8. Alison | 11th Jan 18

    I’m never sure what to say when I read about parenting issues today. its both amazing and horrifying at how different it is to the 80’s when my two were small. There is so much more pressure and frankly, what I perceive as unrealistic expectations about what constitutes good parenting. My daughter is a single parent to an eight year old and works all hours, so she doesn’t spend too much of her free time worrying if the house is a mess or not or if Amelia’s diary is full or not of play dates and creative activities. I like to think what my granddaughter will remember is not whether or not the floors were spotless, but instead, will recall the adventures she had with her mother.

    • thesparklenest | 11th Jan 18

      Thank you Ali. There is a lot of pressure, and a lot of it I know I put on myself. The best times I have with my children are when I just forget about it all and have fun! And my floors are certainly not spotless… I’m not sure they ever will be!
      thesparklenest recently posted…Parenting Burn Out – What it is, and how to heal from itMy Profile

  9. Melanie williams | 11th Jan 18

    I am not a parent, but the awareness you have raised writing and sharing this is amazing and I am sure that this will help many stressed out parents x

  10. Mayah Camara | 11th Jan 18

    I’m not a parent but I can imagine the challenges that parents face today. This is such a fab post!! Thank you for sharing i’ll defo be passing this along to my family and friends with kids! xx

  11. Super Busy Mum | 12th Jan 18

    Aaah yes, the parenting burnout, I know it well and currently in it right now. I feel suffocated by the mess of the house, weighted down by my to-do list and leaving no time for ME to actually mentally sort stuff out. Great post!

  12. Emma-Louise Dean | 12th Jan 18

    What a great post to raise awareness for this – not only for parents, but for those of us struggling with burnout in everyday life. xo

  13. Linda Hobbis | 12th Jan 18

    I think parental burnout just comes with the territory – it’s not a walk in the park for many and we shouldn’t feel guilty for admitting we struggle. That said, my mother and grandmother would have just said ‘get on with it’. Previous generations had it far tougher than we have.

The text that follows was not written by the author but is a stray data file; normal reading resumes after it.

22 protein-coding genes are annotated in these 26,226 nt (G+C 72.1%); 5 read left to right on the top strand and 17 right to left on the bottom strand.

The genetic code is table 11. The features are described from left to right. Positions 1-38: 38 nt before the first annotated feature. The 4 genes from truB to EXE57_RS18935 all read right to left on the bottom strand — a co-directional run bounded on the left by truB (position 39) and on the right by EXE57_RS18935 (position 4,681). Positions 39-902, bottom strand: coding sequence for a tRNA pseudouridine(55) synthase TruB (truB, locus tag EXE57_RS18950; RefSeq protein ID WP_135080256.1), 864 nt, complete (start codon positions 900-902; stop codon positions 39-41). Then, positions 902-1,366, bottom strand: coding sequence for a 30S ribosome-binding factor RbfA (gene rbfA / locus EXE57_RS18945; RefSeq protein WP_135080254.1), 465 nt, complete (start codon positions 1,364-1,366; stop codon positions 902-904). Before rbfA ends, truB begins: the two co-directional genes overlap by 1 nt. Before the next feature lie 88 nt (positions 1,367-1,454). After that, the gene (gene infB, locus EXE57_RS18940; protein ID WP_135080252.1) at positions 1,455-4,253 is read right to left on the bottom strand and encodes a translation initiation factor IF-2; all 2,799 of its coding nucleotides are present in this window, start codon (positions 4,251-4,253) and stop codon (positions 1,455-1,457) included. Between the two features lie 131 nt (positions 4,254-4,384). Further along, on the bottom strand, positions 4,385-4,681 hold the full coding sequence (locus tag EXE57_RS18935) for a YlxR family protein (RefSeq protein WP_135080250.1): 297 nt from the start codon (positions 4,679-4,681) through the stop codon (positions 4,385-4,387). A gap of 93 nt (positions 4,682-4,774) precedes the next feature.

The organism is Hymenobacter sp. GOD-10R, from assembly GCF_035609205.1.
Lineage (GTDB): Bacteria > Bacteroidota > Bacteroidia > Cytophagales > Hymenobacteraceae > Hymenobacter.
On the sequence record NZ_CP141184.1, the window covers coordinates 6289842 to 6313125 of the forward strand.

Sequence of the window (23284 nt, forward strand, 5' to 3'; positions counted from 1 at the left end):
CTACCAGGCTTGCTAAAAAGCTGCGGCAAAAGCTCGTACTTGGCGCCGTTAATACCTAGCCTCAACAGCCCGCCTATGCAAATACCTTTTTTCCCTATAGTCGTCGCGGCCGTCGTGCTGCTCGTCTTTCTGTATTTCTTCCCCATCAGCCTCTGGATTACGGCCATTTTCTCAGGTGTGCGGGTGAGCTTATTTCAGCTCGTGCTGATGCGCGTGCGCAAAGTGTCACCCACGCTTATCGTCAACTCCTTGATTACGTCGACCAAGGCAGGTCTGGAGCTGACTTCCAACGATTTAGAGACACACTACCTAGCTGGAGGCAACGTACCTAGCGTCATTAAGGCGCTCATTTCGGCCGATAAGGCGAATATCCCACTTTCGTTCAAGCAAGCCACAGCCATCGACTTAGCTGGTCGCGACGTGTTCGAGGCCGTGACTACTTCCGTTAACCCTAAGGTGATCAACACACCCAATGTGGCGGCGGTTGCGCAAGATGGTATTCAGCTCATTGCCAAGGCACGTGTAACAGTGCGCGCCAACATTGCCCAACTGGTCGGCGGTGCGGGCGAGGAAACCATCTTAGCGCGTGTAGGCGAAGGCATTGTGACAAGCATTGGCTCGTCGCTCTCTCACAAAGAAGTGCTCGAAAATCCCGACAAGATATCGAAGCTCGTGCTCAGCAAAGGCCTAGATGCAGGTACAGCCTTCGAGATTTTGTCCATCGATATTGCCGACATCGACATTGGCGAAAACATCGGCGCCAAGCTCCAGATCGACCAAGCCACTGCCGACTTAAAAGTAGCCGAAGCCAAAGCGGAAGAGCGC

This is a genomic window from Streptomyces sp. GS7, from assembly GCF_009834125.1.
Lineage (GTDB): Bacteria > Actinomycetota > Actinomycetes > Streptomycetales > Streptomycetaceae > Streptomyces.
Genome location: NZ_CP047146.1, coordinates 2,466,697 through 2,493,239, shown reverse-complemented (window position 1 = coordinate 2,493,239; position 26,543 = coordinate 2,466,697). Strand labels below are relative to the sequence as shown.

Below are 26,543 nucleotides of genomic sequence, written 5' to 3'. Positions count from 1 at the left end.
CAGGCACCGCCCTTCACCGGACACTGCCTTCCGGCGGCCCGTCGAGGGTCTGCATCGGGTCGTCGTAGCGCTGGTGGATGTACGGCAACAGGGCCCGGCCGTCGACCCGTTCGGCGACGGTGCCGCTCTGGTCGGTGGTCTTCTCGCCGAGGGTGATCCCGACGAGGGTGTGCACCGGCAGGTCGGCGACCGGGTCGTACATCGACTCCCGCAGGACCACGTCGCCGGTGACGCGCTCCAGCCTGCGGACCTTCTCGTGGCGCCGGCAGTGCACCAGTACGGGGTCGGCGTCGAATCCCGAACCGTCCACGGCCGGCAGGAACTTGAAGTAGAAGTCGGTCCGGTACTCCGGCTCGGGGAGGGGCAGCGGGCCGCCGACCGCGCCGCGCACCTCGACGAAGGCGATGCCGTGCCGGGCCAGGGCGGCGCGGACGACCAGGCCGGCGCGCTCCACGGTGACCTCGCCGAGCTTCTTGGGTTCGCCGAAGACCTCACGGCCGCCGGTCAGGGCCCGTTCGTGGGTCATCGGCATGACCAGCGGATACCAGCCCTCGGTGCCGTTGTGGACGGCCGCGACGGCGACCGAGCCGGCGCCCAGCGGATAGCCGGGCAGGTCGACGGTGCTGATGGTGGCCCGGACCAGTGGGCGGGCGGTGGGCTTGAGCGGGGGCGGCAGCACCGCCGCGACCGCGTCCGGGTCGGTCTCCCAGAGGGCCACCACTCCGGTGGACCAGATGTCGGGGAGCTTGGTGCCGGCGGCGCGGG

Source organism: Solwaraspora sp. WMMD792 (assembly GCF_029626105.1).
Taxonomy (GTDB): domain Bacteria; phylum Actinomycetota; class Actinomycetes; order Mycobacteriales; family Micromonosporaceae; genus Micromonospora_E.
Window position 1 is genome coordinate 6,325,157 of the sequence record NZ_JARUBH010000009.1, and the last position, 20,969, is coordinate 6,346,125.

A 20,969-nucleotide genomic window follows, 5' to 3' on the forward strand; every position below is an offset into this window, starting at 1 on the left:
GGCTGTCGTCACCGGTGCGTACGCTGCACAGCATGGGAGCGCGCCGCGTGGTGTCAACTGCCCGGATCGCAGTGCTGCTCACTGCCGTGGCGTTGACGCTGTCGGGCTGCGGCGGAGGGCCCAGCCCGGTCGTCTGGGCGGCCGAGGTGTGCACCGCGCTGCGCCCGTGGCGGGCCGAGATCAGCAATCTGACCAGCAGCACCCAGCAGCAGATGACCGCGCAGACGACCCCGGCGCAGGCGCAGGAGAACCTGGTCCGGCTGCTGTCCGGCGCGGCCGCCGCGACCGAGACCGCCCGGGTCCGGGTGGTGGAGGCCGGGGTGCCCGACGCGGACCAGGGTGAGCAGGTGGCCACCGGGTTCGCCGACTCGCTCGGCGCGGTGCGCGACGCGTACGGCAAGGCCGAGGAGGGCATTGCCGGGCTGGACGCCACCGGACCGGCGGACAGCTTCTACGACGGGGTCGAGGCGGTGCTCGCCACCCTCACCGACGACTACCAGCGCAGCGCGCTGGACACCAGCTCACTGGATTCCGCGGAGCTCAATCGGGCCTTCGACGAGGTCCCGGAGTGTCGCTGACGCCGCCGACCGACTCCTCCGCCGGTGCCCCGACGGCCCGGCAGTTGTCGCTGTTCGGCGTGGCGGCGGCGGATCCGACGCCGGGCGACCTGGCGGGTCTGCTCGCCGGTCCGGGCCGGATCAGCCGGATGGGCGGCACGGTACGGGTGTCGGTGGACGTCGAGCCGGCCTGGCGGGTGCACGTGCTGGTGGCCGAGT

Linda Hobbis recently posted…10 Easy Ways To Get You Moving Towards Your DreamsMy Profile

  14. Baby Isabella | 12th Jan 18

    If you’re pouring from an empty jug everything can get on top of you – its definitely worth looking after yourself first and foremost so you can help other s x

  15. Laura H | 13th Jan 18

    Burnout from any activity is the WORST feeling, but it must be so stressful when you’ve got other humans relying on you!!! I think setting too high expectations can be a really popular cause of this – it definitely is with me.

  16. Dan | 15th Jan 18

    thank you for raising it and writing about it. In my experience (2 little kids at home) it happens quite frequently, and the older your kids get, more and more challenges arise.
    Dan recently posted…Drone Photography: 10 Important TipsMy Profile

  17. Ashton Gibbs | 15th Jan 18

    I’ve not had to experience this yet, but what a great post! I bet some people don’t even realise they’re going through it, so it’s great you’re raising awareness. :-)
    Ashton Gibbs recently posted…My first festive weekend in London with ibis HotelsMy Profile

  18. Becca Talbot | 16th Jan 18

    Though not about parenting, I often feel that “burn out” feeling about work :( sometimes even just the smallest things can trigger me to feel emotional about something I know I shouldn’t really be bothered about. It’s great that you’re talking so openly about this subject, as I’m sure a lot of parents can feel like you too – so stay strong! x

  19. Rachel | 16th Jan 18

    I’ve definitely experienced parenting burnout before. I felt really guilty and even more guilty when I started to take time for myself. But it’s so necessary.
    Rachel recently posted…Dorothy’s Customised Play KitchenMy Profile

  20. Briony | 17th Jan 18

    Love this. We all suffer from burn out from time time. Who wouldn’t? Parenting is tough. Every now and then you’ll see me rocking in the corner of Costa, nursing a hot chocolate and just slowly refreshing!! #BloggerClubUK